What I Did:
I took a Cellboost IPR3 that was otherwise destined for a dull life of providing power to an original iPod Shuffle, and converted the cable normally used for charging it into a USB-A-to-2-pin cable using the cable from an old computer case’s hard drive activity light. (Using the cable is a bonus for me, since this cable has been kicking around the
What I Wanted to Do:
I’ll be the first to admit this isn’t so much a ‘hack’ since it’s what the badge was designed to do. I had planned to populate the two 2×16 rows of headers with female headers, then put a piece of perfboard on top either with male headers pointed down or with female headers with double-length legs. The plan was to have something akin to an Arduino shield: Removable, changeable, and replaceable. What you see here is what I got done during the ‘con. I’ll post updates as I progress in badge-hacking now that the ‘con’s over.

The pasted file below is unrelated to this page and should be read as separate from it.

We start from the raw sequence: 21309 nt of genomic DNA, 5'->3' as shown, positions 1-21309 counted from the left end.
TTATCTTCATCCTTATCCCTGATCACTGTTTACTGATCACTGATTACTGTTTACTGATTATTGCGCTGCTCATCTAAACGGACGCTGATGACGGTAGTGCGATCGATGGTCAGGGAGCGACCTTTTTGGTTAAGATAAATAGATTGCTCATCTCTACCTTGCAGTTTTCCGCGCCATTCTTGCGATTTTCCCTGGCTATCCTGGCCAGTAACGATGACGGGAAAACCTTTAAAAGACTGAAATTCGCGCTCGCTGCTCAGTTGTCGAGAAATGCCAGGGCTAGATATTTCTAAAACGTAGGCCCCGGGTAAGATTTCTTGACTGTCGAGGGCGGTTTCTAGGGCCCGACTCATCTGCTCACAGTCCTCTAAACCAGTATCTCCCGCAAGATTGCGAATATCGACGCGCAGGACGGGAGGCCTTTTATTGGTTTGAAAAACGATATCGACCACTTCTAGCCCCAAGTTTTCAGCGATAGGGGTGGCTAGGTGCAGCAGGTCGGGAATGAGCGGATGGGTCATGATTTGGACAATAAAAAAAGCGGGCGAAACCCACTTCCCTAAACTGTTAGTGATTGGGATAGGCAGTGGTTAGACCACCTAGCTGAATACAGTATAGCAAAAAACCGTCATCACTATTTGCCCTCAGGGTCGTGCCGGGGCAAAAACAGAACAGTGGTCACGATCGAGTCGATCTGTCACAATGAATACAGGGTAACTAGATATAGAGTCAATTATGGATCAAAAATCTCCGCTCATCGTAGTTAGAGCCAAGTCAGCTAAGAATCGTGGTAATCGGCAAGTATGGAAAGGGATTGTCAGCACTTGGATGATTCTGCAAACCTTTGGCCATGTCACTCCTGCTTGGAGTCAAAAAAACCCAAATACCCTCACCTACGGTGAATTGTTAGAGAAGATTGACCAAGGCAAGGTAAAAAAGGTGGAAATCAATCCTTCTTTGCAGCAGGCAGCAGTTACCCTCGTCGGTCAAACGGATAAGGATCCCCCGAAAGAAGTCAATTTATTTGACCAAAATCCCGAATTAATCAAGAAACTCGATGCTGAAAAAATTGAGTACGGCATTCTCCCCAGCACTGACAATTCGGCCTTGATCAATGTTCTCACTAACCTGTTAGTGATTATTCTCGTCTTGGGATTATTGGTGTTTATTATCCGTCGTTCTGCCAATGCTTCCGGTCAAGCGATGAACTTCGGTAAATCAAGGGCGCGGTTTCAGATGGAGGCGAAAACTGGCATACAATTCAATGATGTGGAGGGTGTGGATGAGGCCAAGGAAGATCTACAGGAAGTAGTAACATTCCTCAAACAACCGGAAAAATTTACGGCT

About the Cellboost IPR3 Hardware
The Cellboost device contains 1 Li-Ion battery, 5V charging circuitry, and 5V output circuitry; the charging circuitry is the best part, since Li-Ions are a pain to charge otherwise. It includes a USB extension cable (USB-A Male to USB-A Female) that supplies power only (no wires for data) to charge the Cellboost unit with. The unit itself has a USB-A Male (for charging the Li-Ion) and a USB-A Female receptacle on it (for the iPod to plug into).
I acquired a number of these Cellboost devices from Princess Auto; at their last big clearance sale, they were on for (IIRC) $0.79 each. As an aside, I had someone at Quahogcon ask me if I had been to the MIT Garage Sale. Apparently they were sold there as well. Regardless, I still have 4 or 5 in their original packaging to be used to power other projects.